An army of 400 volunteers got to work at the weekend, cleaning up our
shoreline post-Hurricane Igor.
Thousands of pieces of plastic were washed up by the storm surge,
creating a mammoth task for clean-up crews.
Anne Hyde, executive director of Keep Bermuda Beautiful (KBB), said:
“We saw an increased amount of marine plastic debris that was thrown up on
our shores during this hurricane.
“The plastic debris had been at sea for a long time and was broken and
worn to an unrecognizable state.
“Thousands of pieces of plastic were picked up along the South Shore
beaches, but unfortunately thousands are still left behind.
“This is a growing problem in the North Atlantic Gyre [a large system
of rotating currents] where varying sizes of plastic are fouling our ocean
“There is no quick remedy; giant nets cannot scoop the plastic up.
“But everyone can play a part to make sure man- made debris does not go
overboard if you are fishing, picnicking or out on the water.”
Despite the plastic invasion, Ms Hyde was buoyed by the level of
community spirit in Bermuda.
Volunteers combed 27 locations, from St. David’s to Dockyard.
“It was a wonderful sight to see residents join together to help clean
up after the hurricane,” she said.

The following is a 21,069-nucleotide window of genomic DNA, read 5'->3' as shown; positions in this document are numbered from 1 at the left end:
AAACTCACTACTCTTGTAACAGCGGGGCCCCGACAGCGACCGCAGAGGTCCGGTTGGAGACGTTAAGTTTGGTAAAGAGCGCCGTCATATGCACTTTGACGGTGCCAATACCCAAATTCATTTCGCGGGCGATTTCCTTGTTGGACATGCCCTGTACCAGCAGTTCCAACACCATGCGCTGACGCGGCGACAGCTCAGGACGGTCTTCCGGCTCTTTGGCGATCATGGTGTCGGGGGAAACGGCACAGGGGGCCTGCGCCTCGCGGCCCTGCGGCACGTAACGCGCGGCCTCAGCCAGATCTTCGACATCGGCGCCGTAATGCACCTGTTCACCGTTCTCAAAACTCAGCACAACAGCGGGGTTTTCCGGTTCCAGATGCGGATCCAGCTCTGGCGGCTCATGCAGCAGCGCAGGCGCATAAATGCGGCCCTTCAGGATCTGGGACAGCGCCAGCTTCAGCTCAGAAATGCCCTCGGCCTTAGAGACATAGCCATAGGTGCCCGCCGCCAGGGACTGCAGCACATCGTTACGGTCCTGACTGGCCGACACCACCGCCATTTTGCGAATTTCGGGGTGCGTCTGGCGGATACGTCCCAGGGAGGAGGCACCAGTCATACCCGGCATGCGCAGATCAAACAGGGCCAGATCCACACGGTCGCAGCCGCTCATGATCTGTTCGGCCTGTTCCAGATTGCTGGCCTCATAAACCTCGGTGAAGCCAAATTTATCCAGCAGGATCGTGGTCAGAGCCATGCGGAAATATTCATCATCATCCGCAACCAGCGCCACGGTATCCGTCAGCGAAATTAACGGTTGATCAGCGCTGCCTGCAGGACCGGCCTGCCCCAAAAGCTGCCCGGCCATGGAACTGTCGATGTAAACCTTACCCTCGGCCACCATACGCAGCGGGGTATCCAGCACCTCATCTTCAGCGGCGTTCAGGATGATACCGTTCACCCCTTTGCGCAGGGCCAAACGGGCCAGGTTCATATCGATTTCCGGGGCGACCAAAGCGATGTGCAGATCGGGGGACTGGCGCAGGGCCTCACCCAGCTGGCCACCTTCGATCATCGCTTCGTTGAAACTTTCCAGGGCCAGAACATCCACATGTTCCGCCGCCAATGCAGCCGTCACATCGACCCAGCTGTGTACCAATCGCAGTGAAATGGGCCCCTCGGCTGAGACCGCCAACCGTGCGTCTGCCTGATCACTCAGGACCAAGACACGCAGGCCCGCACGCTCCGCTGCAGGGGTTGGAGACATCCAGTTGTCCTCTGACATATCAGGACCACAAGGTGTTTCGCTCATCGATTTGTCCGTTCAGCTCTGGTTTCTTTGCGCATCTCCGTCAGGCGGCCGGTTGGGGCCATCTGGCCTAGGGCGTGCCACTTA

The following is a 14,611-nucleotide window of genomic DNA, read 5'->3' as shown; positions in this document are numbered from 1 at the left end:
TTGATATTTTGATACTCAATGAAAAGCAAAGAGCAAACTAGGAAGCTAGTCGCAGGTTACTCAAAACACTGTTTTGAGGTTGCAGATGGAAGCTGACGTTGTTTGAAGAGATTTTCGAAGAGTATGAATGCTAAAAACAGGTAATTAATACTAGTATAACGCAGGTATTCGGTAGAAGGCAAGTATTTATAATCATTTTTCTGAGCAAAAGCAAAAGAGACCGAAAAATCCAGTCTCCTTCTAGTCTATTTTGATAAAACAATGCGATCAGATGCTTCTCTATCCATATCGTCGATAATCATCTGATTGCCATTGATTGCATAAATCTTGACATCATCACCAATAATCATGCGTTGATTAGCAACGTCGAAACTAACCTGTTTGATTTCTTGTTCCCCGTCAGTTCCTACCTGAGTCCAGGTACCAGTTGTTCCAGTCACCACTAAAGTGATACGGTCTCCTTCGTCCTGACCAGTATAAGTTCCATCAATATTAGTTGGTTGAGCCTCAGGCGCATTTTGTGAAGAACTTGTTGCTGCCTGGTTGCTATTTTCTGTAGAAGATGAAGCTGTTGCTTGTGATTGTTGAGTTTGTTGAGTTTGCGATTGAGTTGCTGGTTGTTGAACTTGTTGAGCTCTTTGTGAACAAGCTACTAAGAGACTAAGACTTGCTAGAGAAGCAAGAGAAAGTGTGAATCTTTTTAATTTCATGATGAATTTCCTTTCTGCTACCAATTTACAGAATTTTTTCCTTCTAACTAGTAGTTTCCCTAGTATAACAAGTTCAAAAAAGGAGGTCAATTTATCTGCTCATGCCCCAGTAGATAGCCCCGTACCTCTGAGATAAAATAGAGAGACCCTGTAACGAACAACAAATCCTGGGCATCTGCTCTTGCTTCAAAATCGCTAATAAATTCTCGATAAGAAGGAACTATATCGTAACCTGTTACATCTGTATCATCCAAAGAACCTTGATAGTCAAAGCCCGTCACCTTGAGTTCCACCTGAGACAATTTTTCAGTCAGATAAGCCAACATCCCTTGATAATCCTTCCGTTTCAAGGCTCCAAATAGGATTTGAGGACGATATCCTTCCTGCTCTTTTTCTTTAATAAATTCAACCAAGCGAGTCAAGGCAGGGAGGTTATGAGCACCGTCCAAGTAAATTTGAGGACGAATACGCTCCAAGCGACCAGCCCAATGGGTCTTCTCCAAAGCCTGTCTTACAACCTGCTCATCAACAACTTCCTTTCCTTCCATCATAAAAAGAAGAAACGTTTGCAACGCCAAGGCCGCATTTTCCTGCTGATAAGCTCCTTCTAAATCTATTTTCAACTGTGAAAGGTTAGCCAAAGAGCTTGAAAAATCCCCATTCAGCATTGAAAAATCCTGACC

“A real cross-section of the community picked up tons of man-made
debris off the beaches, rocky shoreline and our national parks.”
The original event — planned for September 18 — was cancelled due to
Igor, but Ms Hyde said the revised date meant the volunteers had “a
Saturday’s event also coincided with the Ocean Conservancy charity’s
International Coastal Clean Up.
Up to 90 countries take part every year, sharing data on trash
collection in coastal areas and beaches.
Among the volunteers taking part in the KBB clean-up were members of
Bermuda Sub Aqua Club.
Divers trawled St. David’s public dock in low visibility, retrieving 11
bags of glass bottles, two bags of trash, metal pipes and a boat
“Marine creatures can become trapped in glass bottles, which last for
centuries, so this is one item in particular that divers always remove,”
Ms Hyde said.
Dozens of corporate organizations, sports groups, scouts, students and
families also took part in the clean-up. Trash and debris was trucked away
by the Parks Department and Works and Engineering Waste Collection
Ms Hyde said: “Of particular note were the large groups from West
Pembroke Primary School, Dellwood Middle School, Bermuda College, the
Paget Titans Youth group, the Bermuda Sub Aqua Club, staff from Dolphin
Quest, ACE Insurance and SAS Protection Services.
“Even though the volunteers were not able to get the beaches completely
litter-free and back to a pre- Igor state, the event was considered a
To contact KBB log onto: www.kbb.bm or phone